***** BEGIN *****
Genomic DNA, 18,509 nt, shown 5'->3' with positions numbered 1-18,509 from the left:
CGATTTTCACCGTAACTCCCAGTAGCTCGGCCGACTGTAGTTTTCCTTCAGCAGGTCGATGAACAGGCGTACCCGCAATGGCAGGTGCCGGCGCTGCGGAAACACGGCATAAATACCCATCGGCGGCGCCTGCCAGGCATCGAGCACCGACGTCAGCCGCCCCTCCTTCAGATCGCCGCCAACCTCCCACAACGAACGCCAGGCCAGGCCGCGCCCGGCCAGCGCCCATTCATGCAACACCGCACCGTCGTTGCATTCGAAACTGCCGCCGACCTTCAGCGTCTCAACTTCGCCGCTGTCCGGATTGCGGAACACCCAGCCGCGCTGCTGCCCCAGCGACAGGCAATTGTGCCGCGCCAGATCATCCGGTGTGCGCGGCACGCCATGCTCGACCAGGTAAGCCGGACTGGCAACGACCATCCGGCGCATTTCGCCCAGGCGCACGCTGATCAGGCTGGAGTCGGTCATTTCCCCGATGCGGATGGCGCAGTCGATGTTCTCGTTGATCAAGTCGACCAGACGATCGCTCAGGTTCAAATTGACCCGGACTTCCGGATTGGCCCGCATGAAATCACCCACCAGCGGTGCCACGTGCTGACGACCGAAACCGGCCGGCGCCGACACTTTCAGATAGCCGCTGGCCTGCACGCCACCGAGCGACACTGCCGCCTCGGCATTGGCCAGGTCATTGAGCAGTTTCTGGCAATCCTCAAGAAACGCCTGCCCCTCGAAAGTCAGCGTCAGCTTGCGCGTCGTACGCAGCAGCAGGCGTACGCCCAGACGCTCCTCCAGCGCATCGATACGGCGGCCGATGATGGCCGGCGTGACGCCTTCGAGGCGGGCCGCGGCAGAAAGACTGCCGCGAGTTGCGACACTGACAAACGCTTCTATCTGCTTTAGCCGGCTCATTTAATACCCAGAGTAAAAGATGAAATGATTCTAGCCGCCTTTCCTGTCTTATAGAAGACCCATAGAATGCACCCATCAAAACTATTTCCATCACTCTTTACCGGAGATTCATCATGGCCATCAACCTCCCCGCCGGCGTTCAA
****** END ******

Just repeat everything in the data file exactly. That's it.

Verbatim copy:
Genomic DNA, 18,509 nt, shown 5'->3' with positions numbered 1-18,509 from the left:
CGATTTTCACCGTAACTCCCAGTAGCTCGGCCGACTGTAGTTTTCCTTCAGCAGGTCGATGAACAGGCGTACCCGCAATGGCAGGTGCCGGCGCTGCGGAAACACGGCATAAATACCCATCGGCGGCGCCTGCCAGGCATCGAGCACCGACGTCAGCCGCCCCTCCTTCAGATCGCCGCCAACCTCCCACAACGAACGCCAGGCCAGGCCGCGCCCGGCCAGCGCCCATTCATGCAACACCGCACCGTCGTTGCATTCGAAACTGCCGCCGACCTTCAGCGTCTCAACTTCGCCGCTGTCCGGATTGCGGAACACCCAGCCGCGCTGCTGCCCCAGCGACAGGCAATTGTGCCGCGCCAGATCATCCGGTGTGCGCGGCACGCCATGCTCGACCAGGTAAGCCGGACTGGCAACGACCATCCGGCGCATTTCGCCCAGGCGCACGCTGATCAGGCTGGAGTCGGTCATTTCCCCGATGCGGATGGCGCAGTCGATGTTCTCGTTGATCAAGTCGACCAGACGATCGCTCAGGTTCAAATTGACCCGGACTTCCGGATTGGCCCGCATGAAATCACCCACCAGCGGTGCCACGTGCTGACGACCGAAACCGGCCGGCGCCGACACTTTCAGATAGCCGCTGGCCTGCACGCCACCGAGCGACACTGCCGCCTCGGCATTGGCCAGGTCATTGAGCAGTTTCTGGCAATCCTCAAGAAACGCCTGCCCCTCGAAAGTCAGCGTCAGCTTGCGCGTCGTACGCAGCAGCAGGCGTACGCCCAGACGCTCCTCCAGCGCATCGATACGGCGGCCGATGATGGCCGGCGTGACGCCTTCGAGGCGGGCCGCGGCAGAAAGACTGCCGCGAGTTGCGACACTGACAAACGCTTCTATCTGCTTTAGCCGGCTCATTTAATACCCAGAGTAAAAGATGAAATGATTCTAGCCGCCTTTCCTGTCTTATAGAAGACCCATAGAATGCACCCATCAAAACTATTTCCATCACTCTTTACCGGAGATTCATCATGGCCATCAACCTCCCCGCCGGCGTTCAA